• AAS Professor Augusto Espiritu wins Excellence in Mentoring Award

    Congratulations to Asian American Studies Professor, Dr. Augusto Espiritu for winning this year's Association of American Studies Excellence in Mentoring Award!
  • AAS Professor Fiona Ngo Named Conrad Humanities Scholar

    Asian American Studies and Latino/Latina Studies Professor Fiona Ngo has been named a Conrad Humanities Scholar for the College of Liberal Arts & Sciences for 2016-2021. The award recognizes mid-career scholars with the highest potential for continued achievement in the humanities fields.

  • AAS Professor Martin F. Manalansan wins Richard Yarborough Mentoring Award

    Congratulations to Asian American Studies Professor, Dr. Martin Manalansan for winning this year's Richard A. Yarborough Mentoring Award!
    The American Studies Association Minority Scholars Committee awards the Richard A. Yarborough Mentoring Award to honor a scholar who, like Richard Yarborough, demonstrates dedication to and excellence in mentoring underrepresented faculty, postdoctoral fellows, and/or college, university or high school students.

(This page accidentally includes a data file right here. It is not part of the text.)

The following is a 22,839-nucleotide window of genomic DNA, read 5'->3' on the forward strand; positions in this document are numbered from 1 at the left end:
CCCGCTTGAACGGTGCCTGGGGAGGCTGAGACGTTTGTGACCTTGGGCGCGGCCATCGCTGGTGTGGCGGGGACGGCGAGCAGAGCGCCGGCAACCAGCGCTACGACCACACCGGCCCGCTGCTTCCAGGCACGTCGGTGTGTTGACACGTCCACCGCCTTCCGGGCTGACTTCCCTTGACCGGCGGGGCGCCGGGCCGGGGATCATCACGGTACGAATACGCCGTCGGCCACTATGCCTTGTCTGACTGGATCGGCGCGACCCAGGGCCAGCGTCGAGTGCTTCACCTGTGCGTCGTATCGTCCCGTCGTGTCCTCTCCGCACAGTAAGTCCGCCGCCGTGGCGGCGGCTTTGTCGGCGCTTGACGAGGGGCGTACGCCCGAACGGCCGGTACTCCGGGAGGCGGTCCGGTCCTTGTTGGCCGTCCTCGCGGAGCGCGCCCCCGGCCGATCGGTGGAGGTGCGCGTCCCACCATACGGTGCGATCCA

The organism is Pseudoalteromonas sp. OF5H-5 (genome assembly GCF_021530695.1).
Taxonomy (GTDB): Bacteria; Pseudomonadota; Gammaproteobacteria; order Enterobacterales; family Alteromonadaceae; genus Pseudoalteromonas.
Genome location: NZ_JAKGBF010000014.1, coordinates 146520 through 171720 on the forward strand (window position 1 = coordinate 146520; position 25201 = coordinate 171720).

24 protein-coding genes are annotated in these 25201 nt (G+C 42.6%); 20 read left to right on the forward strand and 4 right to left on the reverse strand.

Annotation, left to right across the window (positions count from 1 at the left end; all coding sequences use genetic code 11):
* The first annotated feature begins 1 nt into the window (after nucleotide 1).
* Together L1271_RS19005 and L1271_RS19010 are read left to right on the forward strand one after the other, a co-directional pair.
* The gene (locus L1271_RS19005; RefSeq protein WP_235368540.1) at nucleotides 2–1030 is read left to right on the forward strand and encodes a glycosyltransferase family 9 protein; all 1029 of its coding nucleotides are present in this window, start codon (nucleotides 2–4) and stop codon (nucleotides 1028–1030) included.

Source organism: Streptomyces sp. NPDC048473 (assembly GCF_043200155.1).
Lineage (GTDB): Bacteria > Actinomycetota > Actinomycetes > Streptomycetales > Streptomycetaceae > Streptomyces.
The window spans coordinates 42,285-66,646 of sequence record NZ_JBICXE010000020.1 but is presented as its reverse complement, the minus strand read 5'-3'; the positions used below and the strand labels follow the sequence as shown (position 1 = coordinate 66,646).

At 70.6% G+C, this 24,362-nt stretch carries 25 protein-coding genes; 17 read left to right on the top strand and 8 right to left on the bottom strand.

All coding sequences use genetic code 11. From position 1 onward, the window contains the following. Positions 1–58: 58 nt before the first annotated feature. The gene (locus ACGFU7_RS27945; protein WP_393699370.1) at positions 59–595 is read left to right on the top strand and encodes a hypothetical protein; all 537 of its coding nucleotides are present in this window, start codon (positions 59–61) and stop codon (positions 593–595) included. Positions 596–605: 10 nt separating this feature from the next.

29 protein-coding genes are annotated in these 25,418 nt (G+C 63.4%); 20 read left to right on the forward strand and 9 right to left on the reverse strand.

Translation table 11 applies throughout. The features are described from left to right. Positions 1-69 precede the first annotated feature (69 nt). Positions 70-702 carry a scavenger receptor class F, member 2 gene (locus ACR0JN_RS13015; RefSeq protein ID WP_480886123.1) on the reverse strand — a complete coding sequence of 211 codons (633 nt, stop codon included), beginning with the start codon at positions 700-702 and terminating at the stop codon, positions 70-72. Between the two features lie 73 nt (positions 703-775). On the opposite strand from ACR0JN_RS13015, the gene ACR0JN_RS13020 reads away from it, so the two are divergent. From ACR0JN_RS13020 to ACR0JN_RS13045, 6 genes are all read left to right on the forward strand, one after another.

• AAS Professor A. Naomi Paik's New Book Published in April

  • AAS Professor Lisa Cacho Named Conrad Humanities Scholar

    Asian American Studies and Latino/Latina Studies Professor Lisa Cacho has been named a Conrad Humanities Scholar for the College of Liberal Arts & Sciences for 2015-2020. The award recognizes mid-career scholars with the highest potential for continued achievement in the humanities fields.

  • AAS Receives iSEE Certified Green Office Award

    APRIL 23, 2015 — On Earth Day, the Institute for Sustainability, Energy, and Environment (iSEE) announced award winners for its 2014-15 Certified Green Office Program.


    Twenty-four participating offices all agreed to the five basic commitments to become a Certified Green Office: appoint a Sustainability Ambassador; adopt a sustainable travel policy; use 30% recycled-content and FSC-certified paper; identify, label and communicate the location of office recycling stations; and turn off and unplug all unnecessary electronics.

    Of the participating offices, 23 chose to go the extra mile, choosing from among 17 extra suggested commitments to earn a Gold, Silver or Bronze level of achievement.

    The Gold Certified Green Offices (14-17 additional commitments):

    • McCall Research Group (all 17 additional commitments)
    • Campus Recreation (16)
    • I-STEM Education Initiative (16)
    • University Housing (15)
    • Native American House (15)
    • Department of Asian American Studies (15)
    • Illinois Sustainable Technology Center (ISTC) (14)
    • Smart Energy Design Assistance (SEDAC) (14)